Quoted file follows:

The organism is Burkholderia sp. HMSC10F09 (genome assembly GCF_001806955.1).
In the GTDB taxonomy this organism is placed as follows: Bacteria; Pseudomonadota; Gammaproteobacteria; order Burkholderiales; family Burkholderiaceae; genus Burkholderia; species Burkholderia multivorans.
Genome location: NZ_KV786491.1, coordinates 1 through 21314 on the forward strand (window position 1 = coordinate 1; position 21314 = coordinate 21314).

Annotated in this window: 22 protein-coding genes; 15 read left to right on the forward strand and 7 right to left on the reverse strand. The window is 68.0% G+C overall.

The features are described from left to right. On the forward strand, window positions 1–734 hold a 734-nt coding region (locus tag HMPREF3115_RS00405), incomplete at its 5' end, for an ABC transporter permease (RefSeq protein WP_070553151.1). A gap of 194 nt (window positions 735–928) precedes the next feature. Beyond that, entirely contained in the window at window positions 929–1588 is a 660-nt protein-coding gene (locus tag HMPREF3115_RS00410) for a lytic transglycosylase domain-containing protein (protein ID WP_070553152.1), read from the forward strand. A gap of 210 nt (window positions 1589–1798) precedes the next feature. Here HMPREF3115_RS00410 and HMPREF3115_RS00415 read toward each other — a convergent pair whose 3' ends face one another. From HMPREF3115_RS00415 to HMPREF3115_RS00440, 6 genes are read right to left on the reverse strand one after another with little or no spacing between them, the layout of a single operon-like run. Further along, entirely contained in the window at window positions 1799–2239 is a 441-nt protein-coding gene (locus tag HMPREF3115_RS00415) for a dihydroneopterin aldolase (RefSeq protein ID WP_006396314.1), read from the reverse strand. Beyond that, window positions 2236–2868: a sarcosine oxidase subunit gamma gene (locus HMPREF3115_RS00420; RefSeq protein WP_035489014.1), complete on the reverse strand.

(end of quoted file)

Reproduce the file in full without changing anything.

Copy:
The organism is Burkholderia sp. HMSC10F09 (genome assembly GCF_001806955.1).
In the GTDB taxonomy this organism is placed as follows: Bacteria; Pseudomonadota; Gammaproteobacteria; order Burkholderiales; family Burkholderiaceae; genus Burkholderia; species Burkholderia multivorans.
Genome location: NZ_KV786491.1, coordinates 1 through 21314 on the forward strand (window position 1 = coordinate 1; position 21314 = coordinate 21314).

Annotated in this window: 22 protein-coding genes; 15 read left to right on the forward strand and 7 right to left on the reverse strand. The window is 68.0% G+C overall.

The features are described from left to right. On the forward strand, window positions 1–734 hold a 734-nt coding region (locus tag HMPREF3115_RS00405), incomplete at its 5' end, for an ABC transporter permease (RefSeq protein WP_070553151.1). A gap of 194 nt (window positions 735–928) precedes the next feature. Beyond that, entirely contained in the window at window positions 929–1588 is a 660-nt protein-coding gene (locus tag HMPREF3115_RS00410) for a lytic transglycosylase domain-containing protein (protein ID WP_070553152.1), read from the forward strand. A gap of 210 nt (window positions 1589–1798) precedes the next feature. Here HMPREF3115_RS00410 and HMPREF3115_RS00415 read toward each other — a convergent pair whose 3' ends face one another. From HMPREF3115_RS00415 to HMPREF3115_RS00440, 6 genes are read right to left on the reverse strand one after another with little or no spacing between them, the layout of a single operon-like run. Further along, entirely contained in the window at window positions 1799–2239 is a 441-nt protein-coding gene (locus tag HMPREF3115_RS00415) for a dihydroneopterin aldolase (RefSeq protein ID WP_006396314.1), read from the reverse strand. Beyond that, window positions 2236–2868: a sarcosine oxidase subunit gamma gene (locus HMPREF3115_RS00420; RefSeq protein WP_035489014.1), complete on the reverse strand.